Archive for the ‘Self Improvement’ Category

Does One Small Voice Really Matter?

Sunday, April 5th, 2009

I was at a disturbing dinner table conversation with a group of young people the other day. (“Young,” in this case, meaning 20’s through 30’s.) The topic came up of whether one person’s voice speaking out was of any value. And the shocking consensus of the young people at that table was a resounding “no!”

I admit to being an idealist. I admit to having a vested interest in the topic since I tend to risk my job, welfare, or life speaking out against what is wrong. The latest book I wrote is just a recent example. But to hear these young people dismiss even the voices of Gandhi or Martin Luther King or JFK as meaningless! I was overwhelmed.

One of them even said “There were others saying the same thing. Gandhi just added to his voice to theirs.” That may be true, I acknowledged. But what if he hadn’t spoken? What if Martin Luther King hadn’t spoken? Would the course of history have been the same? At sixty years old, I’ve heard these people speak or seen the direct effect of their voices. It made a tremendous difference to my heart, soul, and mind. How could they be dismissed so casually?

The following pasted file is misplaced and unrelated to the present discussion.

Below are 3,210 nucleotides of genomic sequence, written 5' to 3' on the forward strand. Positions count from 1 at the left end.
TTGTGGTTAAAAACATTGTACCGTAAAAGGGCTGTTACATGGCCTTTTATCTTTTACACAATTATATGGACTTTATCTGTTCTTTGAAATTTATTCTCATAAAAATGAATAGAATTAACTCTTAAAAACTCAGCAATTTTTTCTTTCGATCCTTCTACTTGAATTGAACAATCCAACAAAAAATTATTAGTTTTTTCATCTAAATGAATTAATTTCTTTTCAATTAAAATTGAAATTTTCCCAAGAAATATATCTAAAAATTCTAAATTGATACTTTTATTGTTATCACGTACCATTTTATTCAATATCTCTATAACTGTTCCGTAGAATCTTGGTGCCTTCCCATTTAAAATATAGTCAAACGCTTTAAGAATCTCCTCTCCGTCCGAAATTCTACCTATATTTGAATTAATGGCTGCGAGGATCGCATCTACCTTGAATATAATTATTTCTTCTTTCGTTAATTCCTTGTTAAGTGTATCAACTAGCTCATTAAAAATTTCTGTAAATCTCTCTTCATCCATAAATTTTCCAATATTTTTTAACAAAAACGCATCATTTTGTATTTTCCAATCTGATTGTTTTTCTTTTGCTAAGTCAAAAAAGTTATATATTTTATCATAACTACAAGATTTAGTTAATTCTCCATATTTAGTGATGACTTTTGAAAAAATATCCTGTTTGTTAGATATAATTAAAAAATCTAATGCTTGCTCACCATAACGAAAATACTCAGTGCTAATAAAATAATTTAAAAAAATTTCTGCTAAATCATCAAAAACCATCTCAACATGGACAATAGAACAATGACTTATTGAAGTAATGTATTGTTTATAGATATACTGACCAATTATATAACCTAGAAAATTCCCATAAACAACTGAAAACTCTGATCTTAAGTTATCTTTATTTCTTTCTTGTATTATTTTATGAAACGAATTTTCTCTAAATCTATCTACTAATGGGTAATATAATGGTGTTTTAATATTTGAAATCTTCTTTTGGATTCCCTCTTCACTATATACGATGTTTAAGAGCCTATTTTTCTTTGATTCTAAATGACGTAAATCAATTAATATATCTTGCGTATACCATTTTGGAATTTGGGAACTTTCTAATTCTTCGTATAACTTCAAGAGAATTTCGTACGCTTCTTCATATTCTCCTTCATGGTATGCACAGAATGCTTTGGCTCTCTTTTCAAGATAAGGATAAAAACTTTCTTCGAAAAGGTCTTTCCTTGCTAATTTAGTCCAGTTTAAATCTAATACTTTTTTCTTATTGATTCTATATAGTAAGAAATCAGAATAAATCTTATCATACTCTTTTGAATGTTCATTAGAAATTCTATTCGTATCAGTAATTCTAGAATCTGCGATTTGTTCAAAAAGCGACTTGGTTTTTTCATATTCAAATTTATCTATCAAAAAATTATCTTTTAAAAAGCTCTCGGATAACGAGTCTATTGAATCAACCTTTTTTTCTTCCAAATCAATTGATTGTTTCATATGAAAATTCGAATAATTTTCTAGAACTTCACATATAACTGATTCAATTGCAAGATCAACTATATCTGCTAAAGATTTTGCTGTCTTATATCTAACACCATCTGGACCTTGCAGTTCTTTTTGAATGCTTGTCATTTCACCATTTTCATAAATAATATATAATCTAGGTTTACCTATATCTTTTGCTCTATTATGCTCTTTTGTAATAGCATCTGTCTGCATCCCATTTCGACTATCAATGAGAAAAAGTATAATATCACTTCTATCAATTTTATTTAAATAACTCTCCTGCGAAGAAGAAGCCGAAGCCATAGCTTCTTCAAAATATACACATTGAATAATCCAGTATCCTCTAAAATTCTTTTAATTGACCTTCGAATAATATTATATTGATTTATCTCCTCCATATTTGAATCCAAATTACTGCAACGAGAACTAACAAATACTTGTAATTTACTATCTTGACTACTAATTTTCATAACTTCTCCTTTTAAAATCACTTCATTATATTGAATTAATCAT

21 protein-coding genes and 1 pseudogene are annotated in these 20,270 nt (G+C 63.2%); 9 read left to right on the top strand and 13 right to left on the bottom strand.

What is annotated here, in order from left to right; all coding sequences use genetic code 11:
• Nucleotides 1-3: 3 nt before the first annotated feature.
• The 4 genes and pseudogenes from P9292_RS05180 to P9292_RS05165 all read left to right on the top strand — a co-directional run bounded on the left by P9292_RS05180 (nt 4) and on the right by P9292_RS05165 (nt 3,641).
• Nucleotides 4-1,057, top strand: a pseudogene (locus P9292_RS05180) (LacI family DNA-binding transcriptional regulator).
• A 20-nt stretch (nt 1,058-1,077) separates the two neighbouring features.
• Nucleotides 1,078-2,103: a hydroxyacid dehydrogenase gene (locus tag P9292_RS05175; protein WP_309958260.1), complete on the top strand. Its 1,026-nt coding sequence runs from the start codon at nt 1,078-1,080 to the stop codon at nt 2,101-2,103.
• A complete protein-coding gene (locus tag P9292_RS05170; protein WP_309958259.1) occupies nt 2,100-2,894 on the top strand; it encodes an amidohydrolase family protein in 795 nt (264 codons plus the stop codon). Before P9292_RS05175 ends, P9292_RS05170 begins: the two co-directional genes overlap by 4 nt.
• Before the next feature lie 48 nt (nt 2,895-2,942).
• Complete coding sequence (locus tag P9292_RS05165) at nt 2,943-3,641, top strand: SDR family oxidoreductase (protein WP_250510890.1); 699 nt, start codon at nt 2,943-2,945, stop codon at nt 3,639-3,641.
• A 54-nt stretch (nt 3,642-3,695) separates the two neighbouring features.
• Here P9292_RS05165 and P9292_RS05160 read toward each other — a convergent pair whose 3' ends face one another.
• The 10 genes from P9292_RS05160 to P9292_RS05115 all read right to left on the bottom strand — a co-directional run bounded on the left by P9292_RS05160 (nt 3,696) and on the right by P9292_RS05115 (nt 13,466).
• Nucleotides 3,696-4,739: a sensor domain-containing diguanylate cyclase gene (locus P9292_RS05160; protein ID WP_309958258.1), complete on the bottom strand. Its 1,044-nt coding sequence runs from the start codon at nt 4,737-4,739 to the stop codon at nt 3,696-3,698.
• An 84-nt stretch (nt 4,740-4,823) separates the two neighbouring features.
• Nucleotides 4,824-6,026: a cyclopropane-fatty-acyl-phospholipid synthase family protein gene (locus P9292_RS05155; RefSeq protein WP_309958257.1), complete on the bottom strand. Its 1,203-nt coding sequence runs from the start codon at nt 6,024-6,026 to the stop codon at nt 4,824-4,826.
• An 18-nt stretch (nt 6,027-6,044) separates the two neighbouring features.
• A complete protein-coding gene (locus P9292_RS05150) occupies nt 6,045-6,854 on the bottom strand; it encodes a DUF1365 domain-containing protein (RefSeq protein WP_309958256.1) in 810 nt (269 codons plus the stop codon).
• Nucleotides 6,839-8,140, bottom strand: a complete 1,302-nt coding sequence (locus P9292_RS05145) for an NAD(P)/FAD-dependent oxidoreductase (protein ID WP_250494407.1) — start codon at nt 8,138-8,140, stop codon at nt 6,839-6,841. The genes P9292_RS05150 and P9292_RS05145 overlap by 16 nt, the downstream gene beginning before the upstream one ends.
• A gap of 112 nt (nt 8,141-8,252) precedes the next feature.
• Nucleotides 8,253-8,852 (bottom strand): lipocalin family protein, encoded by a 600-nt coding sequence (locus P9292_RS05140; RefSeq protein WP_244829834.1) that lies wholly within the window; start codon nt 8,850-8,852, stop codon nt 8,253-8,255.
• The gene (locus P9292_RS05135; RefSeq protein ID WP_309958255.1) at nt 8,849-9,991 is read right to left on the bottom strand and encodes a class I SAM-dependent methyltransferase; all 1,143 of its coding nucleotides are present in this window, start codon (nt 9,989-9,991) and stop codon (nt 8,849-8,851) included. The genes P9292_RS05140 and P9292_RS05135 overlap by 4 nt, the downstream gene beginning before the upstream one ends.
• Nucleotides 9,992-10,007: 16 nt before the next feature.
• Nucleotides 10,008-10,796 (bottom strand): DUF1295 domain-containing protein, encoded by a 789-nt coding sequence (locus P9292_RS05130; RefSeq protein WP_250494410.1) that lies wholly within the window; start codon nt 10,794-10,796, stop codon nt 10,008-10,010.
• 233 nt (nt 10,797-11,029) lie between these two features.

One of the people at the table had recently passed the Bar Exam and was looking forward to working for Legal Aid. I asked her directly if she wouldn’t be one small voice speaking out for those who couldn’t speak for themselves. “Of course not” was her reply. I wondered how many real courtrooms she had been in, when the accused was too overwhelmed or scared or uneducated to speak for themselves. What happens when your lawyer disparages the very role of being that one voice who will speak for you?